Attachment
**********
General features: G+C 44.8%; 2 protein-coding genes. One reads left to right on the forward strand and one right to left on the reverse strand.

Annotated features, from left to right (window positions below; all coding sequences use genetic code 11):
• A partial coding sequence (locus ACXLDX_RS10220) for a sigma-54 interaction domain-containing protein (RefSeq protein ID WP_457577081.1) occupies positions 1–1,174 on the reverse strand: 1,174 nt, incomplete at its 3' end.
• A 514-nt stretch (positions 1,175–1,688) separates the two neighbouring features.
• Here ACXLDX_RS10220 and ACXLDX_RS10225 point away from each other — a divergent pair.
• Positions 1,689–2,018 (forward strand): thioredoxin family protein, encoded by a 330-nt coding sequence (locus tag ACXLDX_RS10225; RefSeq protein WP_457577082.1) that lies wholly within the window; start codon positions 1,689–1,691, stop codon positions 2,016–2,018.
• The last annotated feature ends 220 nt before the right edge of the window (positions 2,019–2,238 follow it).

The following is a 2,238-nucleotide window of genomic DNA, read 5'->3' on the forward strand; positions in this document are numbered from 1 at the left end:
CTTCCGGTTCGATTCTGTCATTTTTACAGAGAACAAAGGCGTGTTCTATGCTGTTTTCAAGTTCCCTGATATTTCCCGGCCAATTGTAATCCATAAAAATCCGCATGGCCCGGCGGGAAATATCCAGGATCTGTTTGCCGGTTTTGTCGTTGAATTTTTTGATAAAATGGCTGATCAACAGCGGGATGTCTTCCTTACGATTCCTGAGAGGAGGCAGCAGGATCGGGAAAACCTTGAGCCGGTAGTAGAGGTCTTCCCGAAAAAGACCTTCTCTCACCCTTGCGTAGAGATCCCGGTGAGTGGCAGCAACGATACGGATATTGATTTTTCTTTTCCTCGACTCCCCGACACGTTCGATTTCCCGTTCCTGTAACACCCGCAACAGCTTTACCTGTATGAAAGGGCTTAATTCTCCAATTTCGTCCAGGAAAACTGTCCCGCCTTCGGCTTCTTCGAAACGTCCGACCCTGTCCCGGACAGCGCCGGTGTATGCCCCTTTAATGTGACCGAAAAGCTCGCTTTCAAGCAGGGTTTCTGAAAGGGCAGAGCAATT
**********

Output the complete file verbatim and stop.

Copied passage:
General features: G+C 44.8%; 2 protein-coding genes. One reads left to right on the forward strand and one right to left on the reverse strand.

Annotated features, from left to right (window positions below; all coding sequences use genetic code 11):
• A partial coding sequence (locus ACXLDX_RS10220) for a sigma-54 interaction domain-containing protein (RefSeq protein ID WP_457577081.1) occupies positions 1–1,174 on the reverse strand: 1,174 nt, incomplete at its 3' end.
• A 514-nt stretch (positions 1,175–1,688) separates the two neighbouring features.
• Here ACXLDX_RS10220 and ACXLDX_RS10225 point away from each other — a divergent pair.
• Positions 1,689–2,018 (forward strand): thioredoxin family protein, encoded by a 330-nt coding sequence (locus tag ACXLDX_RS10225; RefSeq protein WP_457577082.1) that lies wholly within the window; start codon positions 1,689–1,691, stop codon positions 2,016–2,018.
• The last annotated feature ends 220 nt before the right edge of the window (positions 2,019–2,238 follow it).

The following is a 2,238-nucleotide window of genomic DNA, read 5'->3' on the forward strand; positions in this document are numbered from 1 at the left end:
CTTCCGGTTCGATTCTGTCATTTTTACAGAGAACAAAGGCGTGTTCTATGCTGTTTTCAAGTTCCCTGATATTTCCCGGCCAATTGTAATCCATAAAAATCCGCATGGCCCGGCGGGAAATATCCAGGATCTGTTTGCCGGTTTTGTCGTTGAATTTTTTGATAAAATGGCTGATCAACAGCGGGATGTCTTCCTTACGATTCCTGAGAGGAGGCAGCAGGATCGGGAAAACCTTGAGCCGGTAGTAGAGGTCTTCCCGAAAAAGACCTTCTCTCACCCTTGCGTAGAGATCCCGGTGAGTGGCAGCAACGATACGGATATTGATTTTTCTTTTCCTCGACTCCCCGACACGTTCGATTTCCCGTTCCTGTAACACCCGCAACAGCTTTACCTGTATGAAAGGGCTTAATTCTCCAATTTCGTCCAGGAAAACTGTCCCGCCTTCGGCTTCTTCGAAACGTCCGACCCTGTCCCGGACAGCGCCGGTGTATGCCCCTTTAATGTGACCGAAAAGCTCGCTTTCAAGCAGGGTTTCTGAAAGGGCAGAGCAATT